from The American Heritage® Dictionary of the English Language, 4th Edition
- Bergman, Ingmar 1918-2007. Swedish director whose critically acclaimed films, such as The Silence (1963) and Fanny and Alexander (1983), are characterized by slow pace, laconic dialogue, and heavy use of symbolism to explore the psychological states of the characters.
- Bergman, Ingrid 1915-1982. Swedish actress who won an Academy Award in 1944 for Gaslight, in 1956 for Anastasia, and in 1974 for Murder on the Orient Express.
from WordNet 3.0 Copyright 2006 by Princeton University. All rights reserved.
- n. Swedish film actress (1915-1982)
- n. Swedish film director who used heavy symbolism and explored the psychology of the characters (born 1918)
Sorry, no etymologies found.
Writer, storyteller, gender-jammer and raconteur S Bear Bergman is coming to town, bringing hir usual mouthful of tender, dirty, complicated, challenging joyful words.
S. Bear Bergman is an author of two books (Butch Is a Noun, The Nearest Exit May Be Behind You) and three award-winning solo stage shows, a storyteller, a gender-jammer, and a good example of what happens when you overeducate a contrarian.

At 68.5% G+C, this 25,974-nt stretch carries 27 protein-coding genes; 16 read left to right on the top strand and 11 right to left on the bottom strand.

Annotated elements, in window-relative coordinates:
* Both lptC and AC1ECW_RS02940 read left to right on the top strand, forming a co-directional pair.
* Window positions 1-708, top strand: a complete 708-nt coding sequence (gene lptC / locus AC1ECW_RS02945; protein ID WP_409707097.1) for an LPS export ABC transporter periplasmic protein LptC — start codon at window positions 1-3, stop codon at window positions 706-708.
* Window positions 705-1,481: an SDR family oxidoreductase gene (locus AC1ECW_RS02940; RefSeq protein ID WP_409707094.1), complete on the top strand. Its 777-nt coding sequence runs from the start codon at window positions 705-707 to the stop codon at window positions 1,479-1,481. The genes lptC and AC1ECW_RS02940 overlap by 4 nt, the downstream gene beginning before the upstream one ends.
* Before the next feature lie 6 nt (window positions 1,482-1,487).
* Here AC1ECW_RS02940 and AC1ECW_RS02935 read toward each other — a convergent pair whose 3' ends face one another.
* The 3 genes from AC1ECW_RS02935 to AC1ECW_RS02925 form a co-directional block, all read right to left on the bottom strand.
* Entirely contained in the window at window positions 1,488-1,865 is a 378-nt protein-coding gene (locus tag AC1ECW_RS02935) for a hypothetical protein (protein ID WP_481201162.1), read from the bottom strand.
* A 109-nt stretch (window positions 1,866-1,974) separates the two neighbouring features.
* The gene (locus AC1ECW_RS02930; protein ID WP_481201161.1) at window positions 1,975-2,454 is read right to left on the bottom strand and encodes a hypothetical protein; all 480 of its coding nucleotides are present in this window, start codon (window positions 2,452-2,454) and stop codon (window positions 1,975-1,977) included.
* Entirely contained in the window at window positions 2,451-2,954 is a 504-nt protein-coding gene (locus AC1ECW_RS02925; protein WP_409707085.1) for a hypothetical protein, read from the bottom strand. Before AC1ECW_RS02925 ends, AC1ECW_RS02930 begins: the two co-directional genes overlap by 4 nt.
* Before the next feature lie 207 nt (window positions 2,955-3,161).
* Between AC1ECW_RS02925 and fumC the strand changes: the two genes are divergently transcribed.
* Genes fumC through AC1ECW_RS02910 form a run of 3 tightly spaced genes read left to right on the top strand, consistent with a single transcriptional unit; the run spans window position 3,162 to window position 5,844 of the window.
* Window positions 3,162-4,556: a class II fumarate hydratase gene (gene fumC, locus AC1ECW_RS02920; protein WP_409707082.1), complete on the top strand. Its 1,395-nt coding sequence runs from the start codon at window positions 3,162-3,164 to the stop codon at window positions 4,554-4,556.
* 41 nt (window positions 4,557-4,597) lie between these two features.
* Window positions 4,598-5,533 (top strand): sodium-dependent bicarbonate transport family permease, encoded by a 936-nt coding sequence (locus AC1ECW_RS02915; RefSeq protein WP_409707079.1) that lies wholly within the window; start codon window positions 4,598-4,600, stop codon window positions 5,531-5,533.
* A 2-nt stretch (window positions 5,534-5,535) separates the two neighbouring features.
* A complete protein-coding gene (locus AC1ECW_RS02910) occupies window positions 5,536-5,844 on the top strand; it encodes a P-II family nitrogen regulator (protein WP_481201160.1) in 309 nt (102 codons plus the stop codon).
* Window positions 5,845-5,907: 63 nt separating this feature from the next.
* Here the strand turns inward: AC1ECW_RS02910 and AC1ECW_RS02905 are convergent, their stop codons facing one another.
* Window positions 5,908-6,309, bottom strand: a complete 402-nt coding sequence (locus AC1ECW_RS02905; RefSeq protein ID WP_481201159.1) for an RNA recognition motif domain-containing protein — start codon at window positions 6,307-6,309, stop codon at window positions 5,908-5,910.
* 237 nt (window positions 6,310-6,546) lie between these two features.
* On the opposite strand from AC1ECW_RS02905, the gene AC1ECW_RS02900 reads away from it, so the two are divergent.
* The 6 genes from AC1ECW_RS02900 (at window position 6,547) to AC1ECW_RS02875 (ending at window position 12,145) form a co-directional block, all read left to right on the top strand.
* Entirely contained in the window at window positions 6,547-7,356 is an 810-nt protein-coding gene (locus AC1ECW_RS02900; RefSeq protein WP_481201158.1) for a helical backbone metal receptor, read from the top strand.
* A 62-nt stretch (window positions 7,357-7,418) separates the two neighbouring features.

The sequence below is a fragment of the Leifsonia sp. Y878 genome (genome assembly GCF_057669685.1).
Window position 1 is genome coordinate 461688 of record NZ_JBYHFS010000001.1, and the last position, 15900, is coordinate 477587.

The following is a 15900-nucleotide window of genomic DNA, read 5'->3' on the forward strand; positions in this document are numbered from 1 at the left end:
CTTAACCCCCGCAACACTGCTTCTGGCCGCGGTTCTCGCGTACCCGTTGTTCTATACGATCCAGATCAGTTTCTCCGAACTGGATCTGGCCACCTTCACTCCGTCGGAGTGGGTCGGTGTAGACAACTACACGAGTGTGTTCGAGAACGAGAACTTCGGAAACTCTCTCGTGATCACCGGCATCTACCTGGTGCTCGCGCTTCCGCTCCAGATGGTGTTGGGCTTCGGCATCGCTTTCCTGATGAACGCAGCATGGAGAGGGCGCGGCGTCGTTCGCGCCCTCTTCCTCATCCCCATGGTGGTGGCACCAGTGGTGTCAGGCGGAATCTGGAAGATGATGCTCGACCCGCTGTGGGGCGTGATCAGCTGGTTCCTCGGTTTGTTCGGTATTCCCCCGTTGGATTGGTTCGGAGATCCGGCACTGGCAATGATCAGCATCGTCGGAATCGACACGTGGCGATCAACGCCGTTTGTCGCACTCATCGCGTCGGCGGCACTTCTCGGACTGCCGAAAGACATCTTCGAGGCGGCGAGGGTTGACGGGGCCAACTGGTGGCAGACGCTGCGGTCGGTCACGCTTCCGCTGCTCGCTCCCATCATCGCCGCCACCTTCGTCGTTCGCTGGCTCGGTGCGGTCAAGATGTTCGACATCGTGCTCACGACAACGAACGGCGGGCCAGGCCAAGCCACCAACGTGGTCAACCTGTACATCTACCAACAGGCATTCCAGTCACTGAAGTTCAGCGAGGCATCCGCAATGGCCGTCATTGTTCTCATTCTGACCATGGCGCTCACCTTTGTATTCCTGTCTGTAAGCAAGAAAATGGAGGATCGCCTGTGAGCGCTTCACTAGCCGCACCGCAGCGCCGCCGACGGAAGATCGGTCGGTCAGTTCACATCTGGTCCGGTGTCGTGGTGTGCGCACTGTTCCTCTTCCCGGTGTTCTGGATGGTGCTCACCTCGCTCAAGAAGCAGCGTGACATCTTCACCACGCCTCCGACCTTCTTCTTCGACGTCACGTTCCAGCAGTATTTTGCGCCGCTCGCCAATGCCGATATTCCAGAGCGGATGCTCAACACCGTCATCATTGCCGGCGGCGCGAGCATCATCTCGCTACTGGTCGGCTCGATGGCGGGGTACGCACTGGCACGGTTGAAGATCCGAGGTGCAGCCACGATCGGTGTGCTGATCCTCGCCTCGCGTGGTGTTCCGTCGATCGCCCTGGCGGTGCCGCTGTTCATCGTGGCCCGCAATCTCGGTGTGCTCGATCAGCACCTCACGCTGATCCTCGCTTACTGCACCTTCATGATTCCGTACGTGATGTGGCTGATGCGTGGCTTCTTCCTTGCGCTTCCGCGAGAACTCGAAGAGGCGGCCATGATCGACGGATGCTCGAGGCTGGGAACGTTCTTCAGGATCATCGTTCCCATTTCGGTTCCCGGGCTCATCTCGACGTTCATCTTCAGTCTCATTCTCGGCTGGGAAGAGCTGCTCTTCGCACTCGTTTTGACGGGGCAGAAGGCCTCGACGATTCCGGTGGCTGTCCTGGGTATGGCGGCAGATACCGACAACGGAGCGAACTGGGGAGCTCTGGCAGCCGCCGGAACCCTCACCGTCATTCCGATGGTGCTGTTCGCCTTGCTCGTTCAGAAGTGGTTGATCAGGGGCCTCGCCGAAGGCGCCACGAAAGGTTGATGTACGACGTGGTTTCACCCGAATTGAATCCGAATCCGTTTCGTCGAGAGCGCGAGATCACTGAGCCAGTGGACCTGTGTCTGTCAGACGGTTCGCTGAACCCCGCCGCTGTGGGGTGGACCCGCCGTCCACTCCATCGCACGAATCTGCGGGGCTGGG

Gretchen Burns Bergman is Co-Founder & Executive Director of A New PATH (Parents for Addiction Treatment & Healing), an organization established in San Diego by parents seeking therapeutic, rather than punitive alternatives to the War on Drugs.
Peter Bergman is going to use the SL McFadin distressed tan leather duffel to carry his scripts and work out clothes back and forth to work.
I read the article in which John Queenan rambles on and on monotonously about how depressing Bergman is (that's new!), and how his 'creativity dried up from 1972', without for a moment analysing any of the later films other than saying they're not as good as the middle period.
Throughout his decades-long career, Bergman has gone in and out of fashion, and though he just directed a movie a few years ago (Saraband, which revealed that Bergman is still able to shock), he may be slightly unfashionable right now.
Meanwhile, Bergman is looking pretty much like our Beethoven. —
I thought the use of Mozart in Bergman's Magic Flute was sort of cool.
Alas, Professor Bergman is reading the statistics correctly, and carefully.
Note: See the account of the Mongol library in Bergman,